When we visited in March, we found a pullout north of the entrance and wandered to some smaller, but still very cool, dunes a little to the north of the main, huge dune. This way, we avoided a lot of the ATVs.
There aren’t really any trails, so just wander as you will. Sand boards (stand-up) and sand sleds (sit-down) are available for rent at the park on a first-come, first-serve basis.
It’s likely to be windy, so expect a full body exfoliation treatment.
Coral Pink Sand Dunes, Kanab Details
- Distance: Varies
- Fees: Day use = $10 per vehicle; $5 for Utah seniors 65 and older
- Directions: From Kanab, drive north on Hwy 89 for 7.5 miles. Turn left onto Hancock Road and continue 9.4 miles. Turn left onto Coral Pink Sand Dunes Road/N County Rd 1000/N K1000/N Sand Dunes Road for 3.2 miles to the park entrance on the left. We prefer to park in a pullout on Coral Pink sand Dunes Road north of the entrance.
- Coral Pink Sand Dunes Tours: There are several tour options for the sand dunes, most of them include a trip to Peekaboo Canyon, too. See Coral Pink Sand Dunes State Park tour options here.
Wire Pass to Buckskin Gulch
Perhaps the most famous Kanab slot canyon is Buckskin Gulch, accessed via Wire Pass Trail, Kanab. This hike was more effort than Peekaboo, though much easier driving. And the payoff is huge.
You need a permit, which can be reserved digitally, but there is no cell service at the trailhead, so get it before you leave Kanab (instructions below).
There are a lot of ways to access Buckskin Gulch, but Wire Pass Canyon is the most direct route. It’s also a very lovely canyon in its own right. A lot of people go no farther than Wire Pass slot canyon.
But not us. We hiked to and through Wire Pass and then turned left into Buckskin Gulch. After a mile or so, we turned around and went back to Wire Pass and into Buckskin Gulch in the other direction for a couple of miles. After that, we retraced our steps to Wire Pass and exited the way we came in.
If you only have time to go one way, go right when you reach the intersection with Buckskin Gulch at the Paria River.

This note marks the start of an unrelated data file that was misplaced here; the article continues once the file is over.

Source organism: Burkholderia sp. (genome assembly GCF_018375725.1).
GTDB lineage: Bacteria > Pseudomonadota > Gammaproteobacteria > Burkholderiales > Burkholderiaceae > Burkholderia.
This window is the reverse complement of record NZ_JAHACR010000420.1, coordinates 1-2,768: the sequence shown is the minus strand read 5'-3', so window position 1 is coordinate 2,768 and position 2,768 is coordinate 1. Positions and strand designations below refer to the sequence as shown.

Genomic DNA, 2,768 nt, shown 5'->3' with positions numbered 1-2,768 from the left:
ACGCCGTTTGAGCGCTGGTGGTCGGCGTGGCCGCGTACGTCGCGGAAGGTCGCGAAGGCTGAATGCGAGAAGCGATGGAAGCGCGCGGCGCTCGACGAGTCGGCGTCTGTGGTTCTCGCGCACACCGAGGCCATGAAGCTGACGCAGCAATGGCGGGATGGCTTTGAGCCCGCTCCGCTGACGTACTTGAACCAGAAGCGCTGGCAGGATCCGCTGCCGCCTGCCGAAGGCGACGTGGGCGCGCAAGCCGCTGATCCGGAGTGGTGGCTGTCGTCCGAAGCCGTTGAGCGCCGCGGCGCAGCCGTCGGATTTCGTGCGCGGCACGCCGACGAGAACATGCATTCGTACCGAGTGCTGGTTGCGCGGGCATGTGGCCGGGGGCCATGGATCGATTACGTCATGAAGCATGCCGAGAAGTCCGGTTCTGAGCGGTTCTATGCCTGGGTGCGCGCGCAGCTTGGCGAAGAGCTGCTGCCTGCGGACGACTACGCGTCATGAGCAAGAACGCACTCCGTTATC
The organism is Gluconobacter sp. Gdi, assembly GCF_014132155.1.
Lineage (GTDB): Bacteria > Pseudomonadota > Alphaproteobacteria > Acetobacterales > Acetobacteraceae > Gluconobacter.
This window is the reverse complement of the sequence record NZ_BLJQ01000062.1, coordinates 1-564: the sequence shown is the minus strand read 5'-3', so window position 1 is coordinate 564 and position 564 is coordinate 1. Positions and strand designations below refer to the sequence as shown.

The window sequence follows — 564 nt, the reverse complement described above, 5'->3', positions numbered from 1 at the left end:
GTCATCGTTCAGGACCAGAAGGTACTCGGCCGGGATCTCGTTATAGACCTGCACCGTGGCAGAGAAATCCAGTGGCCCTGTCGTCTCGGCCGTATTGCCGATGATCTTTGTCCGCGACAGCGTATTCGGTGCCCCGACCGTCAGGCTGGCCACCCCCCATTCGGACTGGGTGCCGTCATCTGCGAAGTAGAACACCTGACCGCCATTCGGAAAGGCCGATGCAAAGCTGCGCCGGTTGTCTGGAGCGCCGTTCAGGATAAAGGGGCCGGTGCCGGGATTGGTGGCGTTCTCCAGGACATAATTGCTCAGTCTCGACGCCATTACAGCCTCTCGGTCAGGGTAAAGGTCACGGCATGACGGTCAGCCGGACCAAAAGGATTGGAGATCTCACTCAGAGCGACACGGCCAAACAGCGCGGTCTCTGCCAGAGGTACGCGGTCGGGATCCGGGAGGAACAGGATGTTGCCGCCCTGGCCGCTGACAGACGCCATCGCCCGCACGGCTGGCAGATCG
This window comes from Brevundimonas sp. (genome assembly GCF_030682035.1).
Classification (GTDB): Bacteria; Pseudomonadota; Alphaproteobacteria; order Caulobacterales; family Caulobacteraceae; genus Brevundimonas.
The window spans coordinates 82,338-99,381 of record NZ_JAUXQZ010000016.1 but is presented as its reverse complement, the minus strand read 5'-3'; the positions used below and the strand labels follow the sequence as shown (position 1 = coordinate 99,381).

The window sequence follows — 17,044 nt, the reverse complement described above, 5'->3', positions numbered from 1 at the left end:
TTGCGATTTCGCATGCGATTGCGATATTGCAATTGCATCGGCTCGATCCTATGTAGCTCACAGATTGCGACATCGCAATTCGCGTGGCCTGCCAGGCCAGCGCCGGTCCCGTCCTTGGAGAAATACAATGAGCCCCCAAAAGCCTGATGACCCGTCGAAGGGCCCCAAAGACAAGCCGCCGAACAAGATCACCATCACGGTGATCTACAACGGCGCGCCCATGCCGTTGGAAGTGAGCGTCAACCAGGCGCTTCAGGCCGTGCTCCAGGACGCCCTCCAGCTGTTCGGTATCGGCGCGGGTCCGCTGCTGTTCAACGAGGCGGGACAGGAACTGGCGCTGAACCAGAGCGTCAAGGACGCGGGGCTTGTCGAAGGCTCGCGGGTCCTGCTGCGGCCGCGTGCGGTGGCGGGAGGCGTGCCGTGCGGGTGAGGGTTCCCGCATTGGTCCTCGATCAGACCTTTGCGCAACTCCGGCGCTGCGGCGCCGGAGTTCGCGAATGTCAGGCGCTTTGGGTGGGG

This giant gash in the earth is the longest slot canyon in the southwest at 23 miles. High sandstone walls and a narrow, twisting corridor create a playground that is both playground and church.
Buckskin Gulch is one of the best slot canyons near Kanab and it isn’t a secret. Get there as early as possible to avoid some of the crowds.
We hiked in with trail shoes and changed into Chaco sandals once we were in the gulch ( you may have to walk through water in parts.)
Wire Pass & Buckskin Gulch Slot Canyons Details
- Distance: 3.4 miles round trip to Wire Pass. From there you can walk as far as you want up or down Buckskin Gulch.
- Fees: Permits are required for day-use and can be purchased in advance at recreation.gov; no fee required for children age twelve and under. The day-use fee is $6.00 per person and $6.00 per dog (you will have to carry your dog up and down ladders and probably lift it over rocks.)
- Directions: From Kanab, UT drive 37 miles east on Highway 89. Turn south onto House Rock Valley Road and drive about 8.3 miles to the Wire Pass Trailhead. The road that accesses the permit area is unpaved and minimally maintained. Most of the time, it is possible to reach the trailhead in a two-wheel-drive, high-clearance vehicle. However, four-wheel-drive, high-clearance vehicles may be required when the road is wet. During the rainy season and the winter months, the road may become impassable for all vehicles, even those with four-wheel-drive. We had no problem driving our AWD Honda CRV on the dry road to the trailhead.
Kodachrome Basin State Park
I don’t know if this really counts as one of the Kanab hikes since it’s an hour and 45 minutes from Kanab, but we visited while camping near Kanab, so I say it counts.
There are several hiking options in Kodachrome Basin State Park. We chose the Panorama Trail while our friends went horseback riding.